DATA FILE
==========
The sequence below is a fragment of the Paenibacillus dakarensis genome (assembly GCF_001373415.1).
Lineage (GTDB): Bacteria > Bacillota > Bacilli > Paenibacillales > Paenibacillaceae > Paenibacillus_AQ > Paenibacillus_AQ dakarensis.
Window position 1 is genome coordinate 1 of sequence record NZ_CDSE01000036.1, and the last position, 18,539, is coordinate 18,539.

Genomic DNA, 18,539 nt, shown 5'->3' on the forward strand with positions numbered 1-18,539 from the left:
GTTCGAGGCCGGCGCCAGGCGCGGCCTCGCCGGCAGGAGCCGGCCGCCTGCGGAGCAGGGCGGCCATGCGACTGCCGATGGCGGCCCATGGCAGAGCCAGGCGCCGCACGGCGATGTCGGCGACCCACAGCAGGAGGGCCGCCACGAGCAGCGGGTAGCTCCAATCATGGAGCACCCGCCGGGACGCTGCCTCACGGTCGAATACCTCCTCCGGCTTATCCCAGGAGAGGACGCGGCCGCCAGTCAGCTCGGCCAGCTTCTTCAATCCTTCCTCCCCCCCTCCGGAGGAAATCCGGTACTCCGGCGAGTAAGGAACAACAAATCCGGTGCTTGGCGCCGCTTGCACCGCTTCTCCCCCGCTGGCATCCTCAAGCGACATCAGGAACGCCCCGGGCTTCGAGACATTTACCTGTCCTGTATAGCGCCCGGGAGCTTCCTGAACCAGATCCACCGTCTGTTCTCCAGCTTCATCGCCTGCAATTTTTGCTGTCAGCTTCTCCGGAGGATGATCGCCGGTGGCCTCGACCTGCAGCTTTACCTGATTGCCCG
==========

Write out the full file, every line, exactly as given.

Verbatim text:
The sequence below is a fragment of the Paenibacillus dakarensis genome (assembly GCF_001373415.1).
Lineage (GTDB): Bacteria > Bacillota > Bacilli > Paenibacillales > Paenibacillaceae > Paenibacillus_AQ > Paenibacillus_AQ dakarensis.
Window position 1 is genome coordinate 1 of sequence record NZ_CDSE01000036.1, and the last position, 18,539, is coordinate 18,539.

Genomic DNA, 18,539 nt, shown 5'->3' on the forward strand with positions numbered 1-18,539 from the left:
GTTCGAGGCCGGCGCCAGGCGCGGCCTCGCCGGCAGGAGCCGGCCGCCTGCGGAGCAGGGCGGCCATGCGACTGCCGATGGCGGCCCATGGCAGAGCCAGGCGCCGCACGGCGATGTCGGCGACCCACAGCAGGAGGGCCGCCACGAGCAGCGGGTAGCTCCAATCATGGAGCACCCGCCGGGACGCTGCCTCACGGTCGAATACCTCCTCCGGCTTATCCCAGGAGAGGACGCGGCCGCCAGTCAGCTCGGCCAGCTTCTTCAATCCTTCCTCCCCCCCTCCGGAGGAAATCCGGTACTCCGGCGAGTAAGGAACAACAAATCCGGTGCTTGGCGCCGCTTGCACCGCTTCTCCCCCGCTGGCATCCTCAAGCGACATCAGGAACGCCCCGGGCTTCGAGACATTTACCTGTCCTGTATAGCGCCCGGGAGCTTCCTGAACCAGATCCACCGTCTGTTCTCCAGCTTCATCGCCTGCAATTTTTGCTGTCAGCTTCTCCGGAGGATGATCGCCGGTGGCCTCGACCTGCAGCTTTACCTGATTGCCCG